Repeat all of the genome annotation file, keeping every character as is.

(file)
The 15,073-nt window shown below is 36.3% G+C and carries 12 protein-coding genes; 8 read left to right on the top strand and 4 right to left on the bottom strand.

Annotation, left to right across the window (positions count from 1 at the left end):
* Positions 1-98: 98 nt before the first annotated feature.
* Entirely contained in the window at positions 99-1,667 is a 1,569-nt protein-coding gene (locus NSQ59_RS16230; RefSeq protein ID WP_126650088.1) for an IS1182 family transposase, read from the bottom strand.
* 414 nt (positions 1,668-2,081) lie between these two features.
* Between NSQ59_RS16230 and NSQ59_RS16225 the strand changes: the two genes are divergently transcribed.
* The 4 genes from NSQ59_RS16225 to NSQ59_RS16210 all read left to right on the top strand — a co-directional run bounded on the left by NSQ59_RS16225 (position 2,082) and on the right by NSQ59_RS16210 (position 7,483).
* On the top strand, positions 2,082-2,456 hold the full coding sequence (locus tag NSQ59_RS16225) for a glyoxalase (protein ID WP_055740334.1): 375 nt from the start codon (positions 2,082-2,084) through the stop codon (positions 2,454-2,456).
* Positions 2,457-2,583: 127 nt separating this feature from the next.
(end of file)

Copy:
The 15,073-nt window shown below is 36.3% G+C and carries 12 protein-coding genes; 8 read left to right on the top strand and 4 right to left on the bottom strand.

Annotation, left to right across the window (positions count from 1 at the left end):
* Positions 1-98: 98 nt before the first annotated feature.
* Entirely contained in the window at positions 99-1,667 is a 1,569-nt protein-coding gene (locus NSQ59_RS16230; RefSeq protein ID WP_126650088.1) for an IS1182 family transposase, read from the bottom strand.
* 414 nt (positions 1,668-2,081) lie between these two features.
* Between NSQ59_RS16230 and NSQ59_RS16225 the strand changes: the two genes are divergently transcribed.
* The 4 genes from NSQ59_RS16225 to NSQ59_RS16210 all read left to right on the top strand — a co-directional run bounded on the left by NSQ59_RS16225 (position 2,082) and on the right by NSQ59_RS16210 (position 7,483).
* On the top strand, positions 2,082-2,456 hold the full coding sequence (locus tag NSQ59_RS16225) for a glyoxalase (protein ID WP_055740334.1): 375 nt from the start codon (positions 2,082-2,084) through the stop codon (positions 2,454-2,456).
* Positions 2,457-2,583: 127 nt separating this feature from the next.